Chase is trotting out a new credit card geared toward travel, which comes with an initial sign-up bonus of 100,000 points—and a $450 application fee.
Despite the steep application fee, the card is already very popular, with tens of thousands of applications right out of the gate. They’ve also established an ad campaign for the card featuring James Corden, host of CBS’s “The Late Late Show.”
All that is fine, but what is perhaps more interesting is that people in charge of developing the card and the ad campaign are really honing in on what they think they know about Millennials.
There’s an extensive New York Times article about it, which goes into a lot of detail about how Millennials—people born after about 1980—prefer to share their experiences via social media instead of talking about the things they own.
The article even features some talk about how Millennials feel guilty about affluence because the 1990s were all about conspicuous consumption.
“The focus on experience is really important for Millennials, post the Great Recession,” says Dan Coates, president of youth marketing research firm YPulse. “Showing off what you own has been replaced by sharing what you do, since sharing experiences is much more egalitarian.”
I take some issue with the idea that travel is more egalitarian than owning things, because you have to have some degree of financial comfort to be able to afford travel. Also, the idea of the ‘90s being all about conspicuous consumption doesn’t ring true for older Millennials who don’t remember that being the case.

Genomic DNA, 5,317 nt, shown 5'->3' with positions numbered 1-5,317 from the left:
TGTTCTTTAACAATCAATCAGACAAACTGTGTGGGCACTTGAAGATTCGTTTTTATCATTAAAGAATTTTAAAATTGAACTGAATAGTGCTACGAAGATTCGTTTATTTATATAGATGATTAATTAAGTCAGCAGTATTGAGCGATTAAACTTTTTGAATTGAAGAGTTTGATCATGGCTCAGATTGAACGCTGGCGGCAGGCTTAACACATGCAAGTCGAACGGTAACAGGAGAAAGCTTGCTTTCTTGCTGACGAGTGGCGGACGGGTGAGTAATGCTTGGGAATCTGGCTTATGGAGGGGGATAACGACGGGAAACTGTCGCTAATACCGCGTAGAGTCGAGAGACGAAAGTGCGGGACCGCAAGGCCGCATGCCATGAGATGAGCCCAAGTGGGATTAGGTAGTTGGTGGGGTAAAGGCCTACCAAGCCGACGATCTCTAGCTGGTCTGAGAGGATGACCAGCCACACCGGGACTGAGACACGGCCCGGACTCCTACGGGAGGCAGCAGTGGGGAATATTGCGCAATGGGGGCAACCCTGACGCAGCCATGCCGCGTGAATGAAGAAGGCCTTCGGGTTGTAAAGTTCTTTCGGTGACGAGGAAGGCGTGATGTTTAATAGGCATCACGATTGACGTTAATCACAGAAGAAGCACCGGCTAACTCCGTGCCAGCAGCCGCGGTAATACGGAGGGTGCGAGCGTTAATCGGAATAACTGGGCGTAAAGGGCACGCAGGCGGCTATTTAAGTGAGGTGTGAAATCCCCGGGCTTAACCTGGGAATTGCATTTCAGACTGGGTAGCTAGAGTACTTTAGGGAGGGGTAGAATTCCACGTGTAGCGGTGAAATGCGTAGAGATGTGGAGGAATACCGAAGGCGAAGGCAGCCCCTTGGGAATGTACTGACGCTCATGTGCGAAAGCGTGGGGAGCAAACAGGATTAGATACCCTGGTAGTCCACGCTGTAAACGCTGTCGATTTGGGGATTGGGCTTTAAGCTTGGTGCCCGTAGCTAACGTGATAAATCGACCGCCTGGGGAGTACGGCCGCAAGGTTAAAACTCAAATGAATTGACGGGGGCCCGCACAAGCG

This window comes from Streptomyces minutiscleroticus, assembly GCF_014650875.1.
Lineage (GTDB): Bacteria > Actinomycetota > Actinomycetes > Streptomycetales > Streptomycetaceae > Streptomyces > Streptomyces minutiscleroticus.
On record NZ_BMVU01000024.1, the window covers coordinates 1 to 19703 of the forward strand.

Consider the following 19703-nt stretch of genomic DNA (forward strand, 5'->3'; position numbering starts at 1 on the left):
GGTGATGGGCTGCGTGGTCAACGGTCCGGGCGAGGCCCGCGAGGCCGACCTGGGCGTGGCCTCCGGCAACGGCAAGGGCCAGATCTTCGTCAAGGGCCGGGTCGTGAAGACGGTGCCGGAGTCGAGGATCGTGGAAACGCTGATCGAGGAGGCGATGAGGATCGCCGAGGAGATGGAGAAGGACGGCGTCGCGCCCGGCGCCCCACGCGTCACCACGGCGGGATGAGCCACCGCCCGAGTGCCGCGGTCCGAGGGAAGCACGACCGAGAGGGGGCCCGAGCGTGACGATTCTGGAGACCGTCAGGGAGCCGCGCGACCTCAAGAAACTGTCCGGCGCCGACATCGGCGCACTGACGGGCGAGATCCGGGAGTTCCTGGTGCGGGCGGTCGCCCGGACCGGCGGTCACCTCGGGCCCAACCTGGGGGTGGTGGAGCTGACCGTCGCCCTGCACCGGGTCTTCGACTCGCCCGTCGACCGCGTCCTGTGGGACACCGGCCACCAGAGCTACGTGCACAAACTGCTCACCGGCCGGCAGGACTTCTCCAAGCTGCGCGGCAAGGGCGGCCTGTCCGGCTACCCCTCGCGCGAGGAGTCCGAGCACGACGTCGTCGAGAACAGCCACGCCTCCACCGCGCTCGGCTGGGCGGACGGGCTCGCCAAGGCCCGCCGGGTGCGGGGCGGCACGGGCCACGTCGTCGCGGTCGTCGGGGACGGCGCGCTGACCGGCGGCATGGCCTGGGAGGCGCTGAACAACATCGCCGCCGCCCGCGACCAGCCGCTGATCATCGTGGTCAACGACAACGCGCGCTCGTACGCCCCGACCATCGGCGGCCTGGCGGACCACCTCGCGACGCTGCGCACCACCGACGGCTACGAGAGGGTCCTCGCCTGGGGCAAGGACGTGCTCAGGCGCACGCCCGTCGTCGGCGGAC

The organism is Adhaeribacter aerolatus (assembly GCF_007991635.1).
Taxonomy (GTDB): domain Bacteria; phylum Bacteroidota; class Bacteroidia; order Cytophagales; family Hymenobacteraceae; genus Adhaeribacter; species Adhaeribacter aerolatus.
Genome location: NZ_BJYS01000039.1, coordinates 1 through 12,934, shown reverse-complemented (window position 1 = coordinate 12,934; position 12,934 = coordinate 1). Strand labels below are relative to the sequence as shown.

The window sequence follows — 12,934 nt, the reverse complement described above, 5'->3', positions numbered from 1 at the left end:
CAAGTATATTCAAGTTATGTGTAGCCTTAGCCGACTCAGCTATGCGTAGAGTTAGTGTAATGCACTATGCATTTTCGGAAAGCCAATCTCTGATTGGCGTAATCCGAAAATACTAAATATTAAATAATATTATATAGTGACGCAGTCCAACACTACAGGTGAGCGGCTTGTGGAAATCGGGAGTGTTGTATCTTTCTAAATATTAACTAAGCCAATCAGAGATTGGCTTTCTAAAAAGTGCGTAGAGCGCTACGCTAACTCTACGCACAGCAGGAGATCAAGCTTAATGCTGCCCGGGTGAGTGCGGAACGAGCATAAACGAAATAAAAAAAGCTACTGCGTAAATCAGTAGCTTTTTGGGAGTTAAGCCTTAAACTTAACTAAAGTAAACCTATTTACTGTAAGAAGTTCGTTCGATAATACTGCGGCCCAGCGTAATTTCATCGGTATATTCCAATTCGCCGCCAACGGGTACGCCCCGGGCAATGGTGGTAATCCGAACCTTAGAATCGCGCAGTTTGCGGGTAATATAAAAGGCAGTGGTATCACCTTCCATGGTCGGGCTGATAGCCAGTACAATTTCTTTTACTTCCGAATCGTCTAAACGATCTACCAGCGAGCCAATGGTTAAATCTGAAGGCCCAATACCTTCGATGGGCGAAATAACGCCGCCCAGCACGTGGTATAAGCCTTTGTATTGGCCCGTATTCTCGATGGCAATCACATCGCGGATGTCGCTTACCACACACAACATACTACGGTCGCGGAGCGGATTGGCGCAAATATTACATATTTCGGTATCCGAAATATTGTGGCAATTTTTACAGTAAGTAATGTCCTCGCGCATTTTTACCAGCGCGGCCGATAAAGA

Coates did note that the card might encourage people to get deeper in debt by buying items with the card in order to accumulate points. This might not be the best idea for a generation already struggling under the burden of massive student loan debt.
But regardless of how Chase thinks about Millennials, and nobody can agree on what to think of this generation, their internal research found that a lot of them want to travel. And they may be on to something with this idea that they want to share their experiences on social media. People want to go to interesting places and do interesting things, especially now that you can instantly post pictures to your social media accounts instead of making slides and trapping people in your living room to show them said slides.
If the launch of Chase’s new card is any indication, the company will probably enjoy a lot of success from it. Let us hope it doesn’t come at the cost of Millennials’ financial future.